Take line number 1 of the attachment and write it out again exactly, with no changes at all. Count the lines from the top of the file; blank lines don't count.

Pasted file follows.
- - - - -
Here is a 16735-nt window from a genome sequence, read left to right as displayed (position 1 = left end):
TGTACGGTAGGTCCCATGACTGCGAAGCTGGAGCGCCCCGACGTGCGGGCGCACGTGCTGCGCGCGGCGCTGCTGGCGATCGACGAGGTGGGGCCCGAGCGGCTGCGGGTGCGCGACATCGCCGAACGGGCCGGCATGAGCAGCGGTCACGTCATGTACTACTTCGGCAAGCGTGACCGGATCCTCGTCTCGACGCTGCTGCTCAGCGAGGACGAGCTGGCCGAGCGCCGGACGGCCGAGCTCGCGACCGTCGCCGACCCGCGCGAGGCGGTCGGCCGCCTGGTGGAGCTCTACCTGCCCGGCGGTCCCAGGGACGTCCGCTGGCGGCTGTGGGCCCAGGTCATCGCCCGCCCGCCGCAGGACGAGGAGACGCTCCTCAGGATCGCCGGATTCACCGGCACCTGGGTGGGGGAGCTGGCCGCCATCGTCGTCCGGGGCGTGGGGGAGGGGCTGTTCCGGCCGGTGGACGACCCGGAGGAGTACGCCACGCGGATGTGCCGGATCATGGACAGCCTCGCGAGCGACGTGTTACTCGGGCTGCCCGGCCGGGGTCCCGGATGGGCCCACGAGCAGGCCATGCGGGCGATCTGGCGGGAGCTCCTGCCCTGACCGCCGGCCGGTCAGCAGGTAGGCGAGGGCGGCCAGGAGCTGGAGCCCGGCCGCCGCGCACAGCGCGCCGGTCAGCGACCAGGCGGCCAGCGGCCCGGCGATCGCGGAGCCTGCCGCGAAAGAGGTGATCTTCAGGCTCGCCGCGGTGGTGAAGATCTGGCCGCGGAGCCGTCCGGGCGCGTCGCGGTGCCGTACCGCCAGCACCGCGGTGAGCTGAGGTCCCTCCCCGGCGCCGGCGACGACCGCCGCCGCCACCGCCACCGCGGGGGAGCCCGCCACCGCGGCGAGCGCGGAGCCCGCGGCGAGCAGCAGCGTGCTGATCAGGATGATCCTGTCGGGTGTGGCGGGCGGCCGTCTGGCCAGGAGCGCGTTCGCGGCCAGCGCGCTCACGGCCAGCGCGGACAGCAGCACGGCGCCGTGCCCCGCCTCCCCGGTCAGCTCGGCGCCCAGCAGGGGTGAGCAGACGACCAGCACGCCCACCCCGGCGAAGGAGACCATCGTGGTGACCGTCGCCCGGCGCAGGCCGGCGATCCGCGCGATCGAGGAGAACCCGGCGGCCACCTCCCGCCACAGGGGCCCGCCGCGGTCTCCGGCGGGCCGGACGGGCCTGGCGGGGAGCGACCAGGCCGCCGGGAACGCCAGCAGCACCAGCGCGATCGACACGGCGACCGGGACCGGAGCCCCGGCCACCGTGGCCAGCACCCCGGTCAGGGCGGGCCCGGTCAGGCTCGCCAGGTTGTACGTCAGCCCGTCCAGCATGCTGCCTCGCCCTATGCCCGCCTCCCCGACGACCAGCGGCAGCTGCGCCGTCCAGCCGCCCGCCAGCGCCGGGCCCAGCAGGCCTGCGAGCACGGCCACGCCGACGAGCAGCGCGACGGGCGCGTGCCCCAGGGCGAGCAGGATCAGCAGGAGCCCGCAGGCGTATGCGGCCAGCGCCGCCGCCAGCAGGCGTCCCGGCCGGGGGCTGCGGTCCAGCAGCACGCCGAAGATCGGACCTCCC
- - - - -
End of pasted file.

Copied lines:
Here is a 16735-nt window from a genome sequence, read left to right as displayed (position 1 = left end):